Crossing a bridge into downtown Kansas City
The car in front of me drives through the intersection and stops. The lane ahead is full.
I pause at the crossroad, brake at the white line. The car in the lane beside me stops too.
We wait 1-2-3 beats before our light turns red.
We don't honk, gesture, slap the steering wheel. We don't accelerate into the space between two vehicles, block the intersection or flash our headlights. We don't hop the curb. We don't drive on the sidewalk or median. We don't get out of our cars and wave our arms at the injustice of this forced lesson in patience.
Lights change on the right, left, in front. Cars, trucks, vans, SUVs take turns moving through the intersection. Merging happens: first one, then the next, then another, vehicles unite in moving traffic, mixing seamlessly like the teeth in a zipper.
A song plays on the radio, something about love, peace, God. There are plenty of other programs to choose from: rap, metal, opera, talk shows, gossip, news, politics, entertainment - but I like this music. The car's heater hums. The clear blue winter sky is framed by ice defrosting on my windshield. The temperature gauge reads 15F (-9.44C). My hands are toasty in heavy cotton gloves, but the tip of my nose is cold.
My light turns green. The lane ahead of me is empty. I move my foot to the gas pedal. The car beside me advances; I accelerate too.
Family night in America
It seems that life in America is easy as long as you follow the rules: stop at the red light, don't block the intersection, wait your turn, pay your bills, don't steal, respect others' rights, keep your hands to yourself.
Here, public restrooms (almost) always have toilet paper. (Sometimes there are second and third rolls and extra under the sink too.)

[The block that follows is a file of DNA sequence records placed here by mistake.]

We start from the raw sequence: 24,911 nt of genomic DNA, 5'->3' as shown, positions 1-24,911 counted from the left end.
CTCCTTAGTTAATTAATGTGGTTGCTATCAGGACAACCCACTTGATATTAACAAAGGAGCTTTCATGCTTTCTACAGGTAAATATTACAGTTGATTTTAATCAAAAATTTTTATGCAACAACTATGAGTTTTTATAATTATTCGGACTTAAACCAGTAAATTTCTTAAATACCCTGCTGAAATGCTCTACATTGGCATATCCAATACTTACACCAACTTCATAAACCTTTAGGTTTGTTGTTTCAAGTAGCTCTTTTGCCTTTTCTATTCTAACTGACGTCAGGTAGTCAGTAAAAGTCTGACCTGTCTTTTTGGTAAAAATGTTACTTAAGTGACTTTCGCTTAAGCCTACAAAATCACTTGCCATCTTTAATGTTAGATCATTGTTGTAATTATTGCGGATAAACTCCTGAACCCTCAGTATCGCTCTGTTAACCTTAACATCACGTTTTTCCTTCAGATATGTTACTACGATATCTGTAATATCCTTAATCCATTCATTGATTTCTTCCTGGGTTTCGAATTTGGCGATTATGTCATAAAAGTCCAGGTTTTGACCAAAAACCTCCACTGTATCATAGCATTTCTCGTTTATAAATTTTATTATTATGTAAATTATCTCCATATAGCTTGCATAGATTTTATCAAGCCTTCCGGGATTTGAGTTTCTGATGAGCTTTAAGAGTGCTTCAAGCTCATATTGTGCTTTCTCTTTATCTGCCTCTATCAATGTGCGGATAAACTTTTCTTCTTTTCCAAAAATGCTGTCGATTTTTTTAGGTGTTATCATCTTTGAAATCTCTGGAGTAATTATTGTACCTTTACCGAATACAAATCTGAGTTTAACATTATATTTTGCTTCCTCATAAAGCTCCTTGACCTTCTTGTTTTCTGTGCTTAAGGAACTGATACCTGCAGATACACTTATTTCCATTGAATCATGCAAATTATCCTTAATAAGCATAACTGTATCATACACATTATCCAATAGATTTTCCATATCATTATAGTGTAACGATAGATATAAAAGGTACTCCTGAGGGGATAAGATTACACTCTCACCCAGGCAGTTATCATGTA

In My America, there are winter trees, crispy leaves, flowers, yards and neighborhoods without walls.
There are sidewalks where people walk, jog. Strangers who smile, say, "hi!" and "I hear we might get snow" and "did you know you dropped something?"
Medicines are available for purchase in the local grocery. Cashiers, salesmen and women and service people everywhere smile, say, "How can I help you?" And mean it.
In My America there are people of every color, shape, size, religion, culture, disposition. There are agreers and disagreers, saints and sinners, lovers and haters. Bars in airports and movie theaters, bibles in motels and gas stations. Cathedrals, mosques, synagogues, non-denominational meeting halls. Men and women, men and men, women and women. Martha Stewart, Howard Stern, X Factor, XXX, Disney Channel. CNN, ABC, Fox News; rich, poor, haves, have nots, hard workers, hardly working-ers, Republicans and Democrats.
My America is a mish mash of people, ideologies, lifestyles, attitudes. It snows in My America. People get the flu, bump heads, disagree and sometimes, even, run red lights.
It's not perfect. But - it's home.
Happy Holidays, America. I've missed you.